Anonymous said...

There can be no doubt that 911 seriously affected people emotionally here in the US and everywhere else too.

The idea that flying an ordinary comercial airplane into a building had simply not been thought of, that anyone would do that on purpose. Sure, the idea had been given thought to it happening by accident, that is why there was so much debate about why the towers actually did fall.

Very well written and insightful.

Swinebread said...

I watched the end of United 92...


Since 911 with all that has gone on in name of those killed, it feels like a double tragedy now

The Moody Minstrel said...

It seems like the American people are only now starting to get over the post-9/11 cognitive distortion, too...more than five years later. Now people seem to be more willing to accept ugly truths, but we're so far entrenched in them that an easy solution is out of the question.

ladybug said...

I remember my dad telling us about how they took the Japanese kids out of school and their families off to the camps. They played "Germans & Japs" instead of Cowboys & Indians.

He also talked about the level of hysteria in the early 50's w/the McCarthy trials. Everybody who even questioned that political witchhunt was considered a "commie".

It sure felt like that to me these last 5 years if you didn't fall lock-step into Bush & Co's/Fox line of "if you're not with us, you're against us" mentality.

It would have been more effective, cost less life loss, and CHEAPER (how many billions have gone to Haliburton and Blackwater now?....)
be more sly- with elite military squads.

We could learn something from the French.

Pandabonium said...

Actually, Pa've, it had been thought of.

Terrorists in the Philippines who planned to do just that (target: CIA headquarters in Langley) had been busted in 1995 and the USA was well aware of the details.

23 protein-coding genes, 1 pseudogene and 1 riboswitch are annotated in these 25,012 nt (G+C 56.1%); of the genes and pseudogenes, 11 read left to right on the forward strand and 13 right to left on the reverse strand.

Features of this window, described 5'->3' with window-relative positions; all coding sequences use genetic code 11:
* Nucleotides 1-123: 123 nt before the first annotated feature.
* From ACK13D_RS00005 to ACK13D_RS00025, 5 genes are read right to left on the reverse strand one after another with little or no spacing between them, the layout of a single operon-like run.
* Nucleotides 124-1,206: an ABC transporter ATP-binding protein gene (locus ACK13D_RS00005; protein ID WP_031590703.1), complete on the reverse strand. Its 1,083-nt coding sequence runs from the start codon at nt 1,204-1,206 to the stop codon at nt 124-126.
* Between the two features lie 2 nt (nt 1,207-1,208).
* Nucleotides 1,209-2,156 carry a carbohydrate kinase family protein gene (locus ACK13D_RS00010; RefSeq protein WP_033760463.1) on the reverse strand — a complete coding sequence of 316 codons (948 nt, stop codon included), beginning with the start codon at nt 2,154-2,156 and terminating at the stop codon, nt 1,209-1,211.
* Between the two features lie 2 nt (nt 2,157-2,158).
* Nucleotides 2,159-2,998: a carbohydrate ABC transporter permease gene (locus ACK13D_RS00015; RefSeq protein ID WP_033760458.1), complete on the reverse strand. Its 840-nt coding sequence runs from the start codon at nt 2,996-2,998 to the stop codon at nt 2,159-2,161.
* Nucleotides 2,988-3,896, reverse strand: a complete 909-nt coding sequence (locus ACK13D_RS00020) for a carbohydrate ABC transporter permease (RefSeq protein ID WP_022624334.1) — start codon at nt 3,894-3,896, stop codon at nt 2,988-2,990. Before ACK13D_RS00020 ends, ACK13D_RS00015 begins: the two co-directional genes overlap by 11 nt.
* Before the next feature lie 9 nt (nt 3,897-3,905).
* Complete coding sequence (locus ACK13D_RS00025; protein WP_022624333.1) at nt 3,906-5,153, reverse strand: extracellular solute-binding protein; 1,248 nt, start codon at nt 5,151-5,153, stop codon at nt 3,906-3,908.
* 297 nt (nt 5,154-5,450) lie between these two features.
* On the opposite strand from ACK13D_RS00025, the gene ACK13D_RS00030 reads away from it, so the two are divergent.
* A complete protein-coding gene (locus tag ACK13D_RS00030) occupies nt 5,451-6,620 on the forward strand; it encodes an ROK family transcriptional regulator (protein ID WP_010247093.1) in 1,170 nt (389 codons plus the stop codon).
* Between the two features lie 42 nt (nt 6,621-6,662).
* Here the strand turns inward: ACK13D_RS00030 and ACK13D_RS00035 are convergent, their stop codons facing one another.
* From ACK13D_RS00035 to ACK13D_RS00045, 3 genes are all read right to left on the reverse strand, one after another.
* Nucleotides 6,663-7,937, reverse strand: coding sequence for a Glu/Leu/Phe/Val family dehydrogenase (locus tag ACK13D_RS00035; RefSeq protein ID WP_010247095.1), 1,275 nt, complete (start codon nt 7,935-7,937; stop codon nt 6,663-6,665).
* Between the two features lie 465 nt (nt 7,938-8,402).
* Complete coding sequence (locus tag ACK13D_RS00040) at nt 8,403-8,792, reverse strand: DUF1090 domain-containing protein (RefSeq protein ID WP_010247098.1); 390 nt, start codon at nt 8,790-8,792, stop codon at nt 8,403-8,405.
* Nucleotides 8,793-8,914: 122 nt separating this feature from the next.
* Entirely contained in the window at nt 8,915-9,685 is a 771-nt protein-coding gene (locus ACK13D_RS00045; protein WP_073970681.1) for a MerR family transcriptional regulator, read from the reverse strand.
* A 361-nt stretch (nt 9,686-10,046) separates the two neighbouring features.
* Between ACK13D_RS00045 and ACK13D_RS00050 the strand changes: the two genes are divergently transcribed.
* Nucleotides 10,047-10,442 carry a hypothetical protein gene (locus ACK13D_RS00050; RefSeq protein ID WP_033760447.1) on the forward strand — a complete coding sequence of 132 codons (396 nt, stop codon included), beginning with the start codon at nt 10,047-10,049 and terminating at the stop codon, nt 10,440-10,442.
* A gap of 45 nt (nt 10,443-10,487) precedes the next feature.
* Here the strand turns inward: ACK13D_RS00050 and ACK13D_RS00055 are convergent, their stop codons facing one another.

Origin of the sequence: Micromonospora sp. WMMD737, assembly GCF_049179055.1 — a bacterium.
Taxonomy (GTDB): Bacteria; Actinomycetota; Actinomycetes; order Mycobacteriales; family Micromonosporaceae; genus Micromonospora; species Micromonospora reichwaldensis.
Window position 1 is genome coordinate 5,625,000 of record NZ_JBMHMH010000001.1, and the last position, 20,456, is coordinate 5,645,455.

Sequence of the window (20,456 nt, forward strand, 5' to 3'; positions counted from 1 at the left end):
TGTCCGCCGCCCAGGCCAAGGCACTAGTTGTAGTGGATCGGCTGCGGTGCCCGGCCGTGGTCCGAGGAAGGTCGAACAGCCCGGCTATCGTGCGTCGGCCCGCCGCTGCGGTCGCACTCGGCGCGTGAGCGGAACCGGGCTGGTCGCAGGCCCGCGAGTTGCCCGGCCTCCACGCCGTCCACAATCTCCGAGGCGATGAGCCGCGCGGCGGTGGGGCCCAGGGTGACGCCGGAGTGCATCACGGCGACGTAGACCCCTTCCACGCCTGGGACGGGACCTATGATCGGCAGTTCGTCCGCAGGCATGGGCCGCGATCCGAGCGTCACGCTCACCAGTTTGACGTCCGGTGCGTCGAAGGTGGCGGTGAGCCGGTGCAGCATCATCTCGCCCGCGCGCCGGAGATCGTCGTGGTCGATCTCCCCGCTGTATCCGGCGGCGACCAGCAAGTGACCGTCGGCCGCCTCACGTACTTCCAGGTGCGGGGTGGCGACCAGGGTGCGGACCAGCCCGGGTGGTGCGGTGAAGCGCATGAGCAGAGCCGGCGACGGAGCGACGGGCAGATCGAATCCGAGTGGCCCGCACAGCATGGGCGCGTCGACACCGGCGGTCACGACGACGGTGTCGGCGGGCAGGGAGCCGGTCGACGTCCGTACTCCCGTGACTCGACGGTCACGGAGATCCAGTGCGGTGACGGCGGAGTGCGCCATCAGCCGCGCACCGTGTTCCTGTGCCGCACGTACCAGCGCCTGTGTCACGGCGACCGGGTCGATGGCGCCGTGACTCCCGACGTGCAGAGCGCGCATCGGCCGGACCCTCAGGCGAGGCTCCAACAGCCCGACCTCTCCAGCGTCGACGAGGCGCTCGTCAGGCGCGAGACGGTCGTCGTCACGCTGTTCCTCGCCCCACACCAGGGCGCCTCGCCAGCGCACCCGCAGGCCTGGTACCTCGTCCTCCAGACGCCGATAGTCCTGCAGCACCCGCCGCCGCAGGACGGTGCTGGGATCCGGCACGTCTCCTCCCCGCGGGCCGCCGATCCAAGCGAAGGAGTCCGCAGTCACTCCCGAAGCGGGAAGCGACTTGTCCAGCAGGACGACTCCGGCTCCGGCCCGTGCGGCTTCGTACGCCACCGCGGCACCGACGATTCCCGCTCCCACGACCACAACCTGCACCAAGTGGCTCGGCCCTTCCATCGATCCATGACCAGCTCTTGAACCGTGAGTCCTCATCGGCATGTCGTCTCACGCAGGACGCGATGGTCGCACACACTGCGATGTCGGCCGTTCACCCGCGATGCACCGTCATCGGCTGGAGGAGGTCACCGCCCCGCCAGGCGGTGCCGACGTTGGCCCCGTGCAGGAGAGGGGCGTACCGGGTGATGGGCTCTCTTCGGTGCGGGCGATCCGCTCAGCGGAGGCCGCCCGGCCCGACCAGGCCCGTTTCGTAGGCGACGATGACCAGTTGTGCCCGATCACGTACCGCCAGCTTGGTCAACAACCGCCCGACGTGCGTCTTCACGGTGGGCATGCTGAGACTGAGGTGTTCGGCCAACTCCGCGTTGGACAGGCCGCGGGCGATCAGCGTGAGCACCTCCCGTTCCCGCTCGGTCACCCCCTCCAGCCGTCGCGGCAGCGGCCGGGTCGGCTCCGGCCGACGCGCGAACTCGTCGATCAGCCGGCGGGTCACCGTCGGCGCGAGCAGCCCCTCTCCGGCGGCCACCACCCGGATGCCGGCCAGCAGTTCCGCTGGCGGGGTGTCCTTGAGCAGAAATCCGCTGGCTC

There was also a TV episode of "Lone Gunman" (sequel to the X-Files) which depicted an airliner being highjacked and used as a missile. Target? WTC Twin Towers. It aired in March of 2001.

At the G7/8 summit in Genoa, Italy in July of 2001 - "Acting on previous warnings that al-Qaeda would attempt to kill President Bush and other leaders, Italian authorities surrounded the summit with antiaircraft guns. They kept fighters in the air and close off local airspace to all planes." [Los Angeles Times, 9/27/2001]

Another plot, to crash a plane into the Eiffel tower was also thwarted prior to 9/11.

That threat was well known by most governments, including the USA, long before 2001.

Snabby -

This post brings Kipling to mind:

"If you can keep your head when all about you
Are losing theirs and blaming it on you,
If you can trust yourself when all men doubt you,
But make allowance for their doubting too"....

Dean Wormer said...

To me the scary thing is how easily things that we take for granted, such as the very nature of our democracy, are really just illusional.

If a signifigant portion of Americans don't buy into the entire concept of America and the protection of all our citizens, then America doesn't exist.

That and the realization that about a third of our population are functionally insane.

Anonymous said...

brought to you by Eltigris:

pandabonium ... yes I agree. Its been thought of before lots of times ... by none other than Tom Clancy with a fully loaded 747 crashing into the capitol building in 1994...

and the pilot was japanese which brings back the common idea of crashing planes as missiles into ships... as kamakazi in WW2